Friday, March 17, 2017

Yellow fever vaccine (why a few cases of vaccine failed)

WHO reports almost a thousand cases of the yellow fever, and 30 million given the vaccine to stop the epidemic
in Angola

Mass vaccination is the key focus of the response strategy to control the yellow fever outbreak and prevent international spread. As of today, Angola has vaccinated 13 million people, representing 52% of its population against yellow fever, covering 51 municipalities of 11 provinces.
Commendable progress has been made in tackling this outbreak. However, the next rainy season expected for September usually leads to an increase in the number of mosquitoes that could result in new cases
there was a race to get enough vaccine: A lot of countries sent their supplies to these countries and drug companies worked furiously to make enough doses to stop the epidemic,.. and right now there are no new cases reported in that area of Africa.

But a few cases were found in those who reported getting the vaccine.

CDC analysis of a small group of those diagnosed with yellow fever here.

Among 2,907 suspected cases of yellow fever, 459 (16%) patients had documentation of receipt of yellow fever vaccine. 
this is good news: It means most people who got it didn't get the vaccine
 376 (82%) (of the 459) also had documented RT-PCR results, but only 51 (14%) had positive RT-PCR test results
This means most of those who got the disease after the shot did not get any immune response from the vaccine, and that is why they got sick.
This happens with any vaccine: ten to 20 percent of people have sluggish immune systems, often due to chronic disease and/or malnutrition.

but what about those 51 who got the vaccine, got an immune response to it, but got sick anyway?

Among the 51 patients who received positive RT-PCR test results, symptom onset occurred after vaccination in 32 (63%).

Among the remaining 19, five were excluded because they had not been vaccinated, eight because their symptoms preceded vaccination, and six because they had no documented vaccination date.

so maybe they didn't get the vaccine after all, or were already sick with the disease when they got the shot.
Among the 32 patients who received positive RT-PCR test results after vaccination, 24 (75%) were male, the mean age was 20 years (standard deviation = 12 years), and 13 (41%) died.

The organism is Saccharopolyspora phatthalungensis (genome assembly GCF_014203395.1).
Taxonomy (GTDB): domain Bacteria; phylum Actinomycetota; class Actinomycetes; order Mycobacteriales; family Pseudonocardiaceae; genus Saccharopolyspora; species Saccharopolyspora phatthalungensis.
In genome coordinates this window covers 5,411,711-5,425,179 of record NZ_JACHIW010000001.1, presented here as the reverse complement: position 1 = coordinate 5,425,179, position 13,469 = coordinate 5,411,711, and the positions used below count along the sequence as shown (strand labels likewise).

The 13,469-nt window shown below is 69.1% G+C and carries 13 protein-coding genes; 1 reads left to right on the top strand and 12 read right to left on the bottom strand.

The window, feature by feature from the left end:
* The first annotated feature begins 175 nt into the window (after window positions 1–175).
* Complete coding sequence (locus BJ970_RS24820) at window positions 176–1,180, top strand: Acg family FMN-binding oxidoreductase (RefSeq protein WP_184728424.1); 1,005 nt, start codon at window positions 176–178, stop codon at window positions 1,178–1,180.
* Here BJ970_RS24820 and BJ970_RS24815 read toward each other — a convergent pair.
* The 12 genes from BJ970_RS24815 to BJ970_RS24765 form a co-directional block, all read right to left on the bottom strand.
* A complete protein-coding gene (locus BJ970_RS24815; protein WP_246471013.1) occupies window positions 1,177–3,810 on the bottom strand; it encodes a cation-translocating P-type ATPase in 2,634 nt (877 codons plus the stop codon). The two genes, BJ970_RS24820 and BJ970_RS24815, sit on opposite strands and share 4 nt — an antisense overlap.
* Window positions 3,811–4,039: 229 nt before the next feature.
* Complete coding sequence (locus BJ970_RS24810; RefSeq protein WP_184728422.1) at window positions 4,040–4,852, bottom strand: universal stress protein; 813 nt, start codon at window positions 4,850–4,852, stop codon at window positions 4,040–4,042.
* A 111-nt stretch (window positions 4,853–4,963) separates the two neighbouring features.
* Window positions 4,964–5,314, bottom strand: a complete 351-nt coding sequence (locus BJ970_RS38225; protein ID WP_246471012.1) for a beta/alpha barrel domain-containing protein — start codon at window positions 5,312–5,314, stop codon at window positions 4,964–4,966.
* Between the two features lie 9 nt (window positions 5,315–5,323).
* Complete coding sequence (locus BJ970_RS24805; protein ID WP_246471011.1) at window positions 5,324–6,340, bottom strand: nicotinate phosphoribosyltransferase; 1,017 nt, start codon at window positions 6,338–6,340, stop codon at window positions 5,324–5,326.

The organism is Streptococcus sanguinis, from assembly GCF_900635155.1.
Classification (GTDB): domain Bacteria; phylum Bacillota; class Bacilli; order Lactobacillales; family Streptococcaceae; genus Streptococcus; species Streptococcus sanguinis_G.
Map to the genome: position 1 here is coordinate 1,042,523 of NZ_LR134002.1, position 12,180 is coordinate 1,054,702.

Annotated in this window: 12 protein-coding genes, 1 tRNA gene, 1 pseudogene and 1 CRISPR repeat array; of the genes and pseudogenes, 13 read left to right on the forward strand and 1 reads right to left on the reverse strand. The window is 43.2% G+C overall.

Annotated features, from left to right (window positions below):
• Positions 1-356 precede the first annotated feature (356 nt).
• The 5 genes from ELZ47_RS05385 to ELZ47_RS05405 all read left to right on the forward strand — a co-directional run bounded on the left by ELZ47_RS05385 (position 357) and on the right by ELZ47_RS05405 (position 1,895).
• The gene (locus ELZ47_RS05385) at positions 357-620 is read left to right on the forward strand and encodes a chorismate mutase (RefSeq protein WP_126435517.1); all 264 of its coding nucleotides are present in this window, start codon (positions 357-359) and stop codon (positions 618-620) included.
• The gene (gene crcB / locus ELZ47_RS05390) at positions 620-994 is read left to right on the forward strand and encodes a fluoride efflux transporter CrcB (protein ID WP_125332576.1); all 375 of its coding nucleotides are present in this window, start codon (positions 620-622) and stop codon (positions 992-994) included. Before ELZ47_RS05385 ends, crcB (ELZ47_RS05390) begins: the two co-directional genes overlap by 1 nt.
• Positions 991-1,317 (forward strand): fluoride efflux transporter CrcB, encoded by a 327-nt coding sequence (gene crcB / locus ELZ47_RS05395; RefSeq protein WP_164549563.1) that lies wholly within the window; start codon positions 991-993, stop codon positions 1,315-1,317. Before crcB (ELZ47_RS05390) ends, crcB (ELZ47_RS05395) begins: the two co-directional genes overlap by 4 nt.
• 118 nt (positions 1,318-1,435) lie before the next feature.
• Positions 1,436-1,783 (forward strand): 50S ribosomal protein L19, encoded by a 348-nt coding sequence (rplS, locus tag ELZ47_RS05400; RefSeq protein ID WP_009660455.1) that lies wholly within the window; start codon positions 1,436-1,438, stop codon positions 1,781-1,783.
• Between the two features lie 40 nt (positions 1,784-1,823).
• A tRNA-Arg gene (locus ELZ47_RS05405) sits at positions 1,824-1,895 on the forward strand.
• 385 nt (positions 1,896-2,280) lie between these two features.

this is the usual death rate.

why young males? Maybe because they were more likely to be exposed to mosquitos?

Eighteen (56%) received positive test results for yellow fever viral RNA after postvaccination day 13, and 11 (34%) received positive test results during days 0–13; the sample collection date was missing for three patients. Symptom onset occurred during postvaccination days 0–10 in 17 (53%) patients, and after day 10 in 15 (47%). Distribution of vaccination dates was uniform, implying no clustering by date. Information about location of vaccination was not available to assess clustering by place.

so most of those who got yellow fever after the vaccine were already infected, or got infected shortly after the shot.

In some cases, there was no immune response

In a few, there was an immune response but they got the disease anyway.

what they are worried about is the 32 they sifted out that could have "caught" yellow fever from the vaccine, or if they already had it.

DNA testing will show if it is a wild sttrain (i.e. from local epidemic) or if the vaccine virus mutated into full strength. But this has not been done yet and will probably be in a report in the near futuer.

Live weakened viruses are used for some diseases, and they sometimes mutate back. This is a major problem with Polio, where a half dozen cases of people (usually in contact with a kid who got the oral vaccine) would catch the stronger polio the old fashioned way (via the usual finger/feces/water route).

not in this paper: there is a lot of HIV and other infections that cause a weakened immune system in that area of Africa.

also not in the paper: If some of the cases were given smaller than usual dosages (something done if there were shortages). 

People with HIV are encoraged to get the inactivated vaccines, but cautioned about the live vaccines for this reason.

HIV interferes with some types of immune response , but malnutrition and chronic disease also interfere with the immune response.

but not everyone who gets sick develops the entire syndrome, so actual cases might be higher. From the WHO:

Once contracted, the yellow fever virus incubates in the body for 3 to 6 days. Many people do not experience symptoms, but when these do occur, the most common are fever, muscle pain with prominent backache, headache, loss of appetite, and nausea or vomiting. In most cases, symptoms disappear after 3 to 4 days.A small percentage of patients, however, enter a second, more toxic phase within 24 hours of recovering from initial symptoms. High fever returns and several body systems are affected, usually the liver and the kidneys. In this phase people are likely to develop jaundice (yellowing of the skin and eyes, hence the name ‘yellow fever’), dark urine and abdominal pain with vomiting. Bleeding can occur from the mouth, nose, eyes or stomach. Half of the patients who enter the toxic phase die within 7 - 10 days.

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